Example-driven interpretability techniques do not provide explicit explanations for the model’s decision. Instead, the goal is to identify other samples that are considered similar from the point of view of the model. This allows an exterior auditor to check the similar samples and identify which common factors and differences are likely to have played a significant role. Figure 2 depicts results from example-driven methods developed in (Croce et al. 2019). 

 Figure 2. In this case the task consisted of sorting questions into the category corresponding to the subject of the question (e.g., location, number, entity…). Each question pair above is considered similar by the model, but the questions do not always belong to the same class. 

Generated Explanations 

A third technique involves training generative language models such as GPT-3 to generate natural language explanations for the given task (e.g. “Generated Text: The candidate is good because they have a degree from a leading university.”). Training a model capable of generating such explanations typically requires a sufficiently large dataset annotated with human-written explanations. In order to correlate generated explanations with output, the model should be simultaneously trained to accomplish the target task (e.g. classifying job applications) and generate an explanation, using a combined loss function that compares both model output and generated explanations to samples from the training data. Such techniques have been explored in (Camburu et al. 2018).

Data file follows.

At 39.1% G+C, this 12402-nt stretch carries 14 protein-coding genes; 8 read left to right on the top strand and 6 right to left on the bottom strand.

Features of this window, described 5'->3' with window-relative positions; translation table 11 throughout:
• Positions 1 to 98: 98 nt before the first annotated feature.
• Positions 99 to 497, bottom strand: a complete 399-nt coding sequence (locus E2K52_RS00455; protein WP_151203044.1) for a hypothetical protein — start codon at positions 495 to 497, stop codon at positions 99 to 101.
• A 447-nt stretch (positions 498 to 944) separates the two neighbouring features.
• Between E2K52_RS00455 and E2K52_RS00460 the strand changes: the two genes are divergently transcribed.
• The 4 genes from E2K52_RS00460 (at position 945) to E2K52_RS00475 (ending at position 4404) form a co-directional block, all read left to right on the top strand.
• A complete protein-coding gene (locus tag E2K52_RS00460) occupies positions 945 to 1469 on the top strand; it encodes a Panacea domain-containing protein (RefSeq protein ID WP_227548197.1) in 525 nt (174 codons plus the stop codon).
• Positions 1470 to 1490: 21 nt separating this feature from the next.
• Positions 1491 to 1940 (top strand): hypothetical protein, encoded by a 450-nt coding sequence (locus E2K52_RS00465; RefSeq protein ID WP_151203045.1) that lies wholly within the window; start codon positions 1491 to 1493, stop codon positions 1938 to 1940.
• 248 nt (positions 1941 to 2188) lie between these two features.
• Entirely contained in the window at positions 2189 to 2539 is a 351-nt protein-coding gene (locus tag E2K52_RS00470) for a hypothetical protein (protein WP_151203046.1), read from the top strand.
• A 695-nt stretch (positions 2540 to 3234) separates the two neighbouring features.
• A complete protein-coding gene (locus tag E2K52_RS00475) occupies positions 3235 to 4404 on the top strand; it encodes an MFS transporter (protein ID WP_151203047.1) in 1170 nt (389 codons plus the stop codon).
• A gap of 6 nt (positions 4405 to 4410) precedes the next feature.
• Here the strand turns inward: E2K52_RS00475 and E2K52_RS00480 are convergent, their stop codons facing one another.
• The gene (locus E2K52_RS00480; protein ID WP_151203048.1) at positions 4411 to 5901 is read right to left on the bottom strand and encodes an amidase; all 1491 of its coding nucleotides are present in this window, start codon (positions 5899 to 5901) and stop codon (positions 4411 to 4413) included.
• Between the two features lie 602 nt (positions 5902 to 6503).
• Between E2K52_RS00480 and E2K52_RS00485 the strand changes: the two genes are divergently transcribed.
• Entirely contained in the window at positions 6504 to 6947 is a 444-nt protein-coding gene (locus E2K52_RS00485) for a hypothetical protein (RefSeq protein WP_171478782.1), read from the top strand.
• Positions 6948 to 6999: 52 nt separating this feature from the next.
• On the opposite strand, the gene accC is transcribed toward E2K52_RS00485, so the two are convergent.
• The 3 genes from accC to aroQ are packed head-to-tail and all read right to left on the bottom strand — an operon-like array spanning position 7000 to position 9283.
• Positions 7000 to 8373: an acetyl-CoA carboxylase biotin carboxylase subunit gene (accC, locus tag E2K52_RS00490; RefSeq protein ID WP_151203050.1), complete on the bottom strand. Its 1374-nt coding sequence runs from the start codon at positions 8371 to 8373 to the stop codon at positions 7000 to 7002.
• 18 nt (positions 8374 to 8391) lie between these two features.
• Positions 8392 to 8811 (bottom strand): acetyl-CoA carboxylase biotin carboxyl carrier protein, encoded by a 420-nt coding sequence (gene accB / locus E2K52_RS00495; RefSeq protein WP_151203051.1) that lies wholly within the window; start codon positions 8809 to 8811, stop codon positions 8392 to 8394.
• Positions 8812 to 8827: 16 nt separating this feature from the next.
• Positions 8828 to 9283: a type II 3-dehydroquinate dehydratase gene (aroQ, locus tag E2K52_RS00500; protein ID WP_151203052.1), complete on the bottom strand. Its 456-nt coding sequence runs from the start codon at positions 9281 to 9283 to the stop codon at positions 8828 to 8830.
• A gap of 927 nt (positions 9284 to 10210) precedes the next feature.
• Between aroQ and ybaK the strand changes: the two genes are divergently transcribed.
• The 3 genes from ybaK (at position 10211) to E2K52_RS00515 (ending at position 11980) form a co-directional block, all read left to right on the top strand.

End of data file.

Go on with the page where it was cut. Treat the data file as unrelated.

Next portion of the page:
Obstacles and Shortcomings 

Each of the three approaches described above shows promise, but they are also subject to several shortcomings. For instance, in many cases, it is not clear how well the explanations match the model’s actual decision-making process. By design, generated explanations provide valuable information about the reasoning of data annotators as opposed to that of the model. Perhaps there is a trade-off between faithfully explaining the model’s behavior and generating explanations that are easily understood and can be used to audit or appeal unfair algorithmic decisions. Oftentimes the latter may be more important.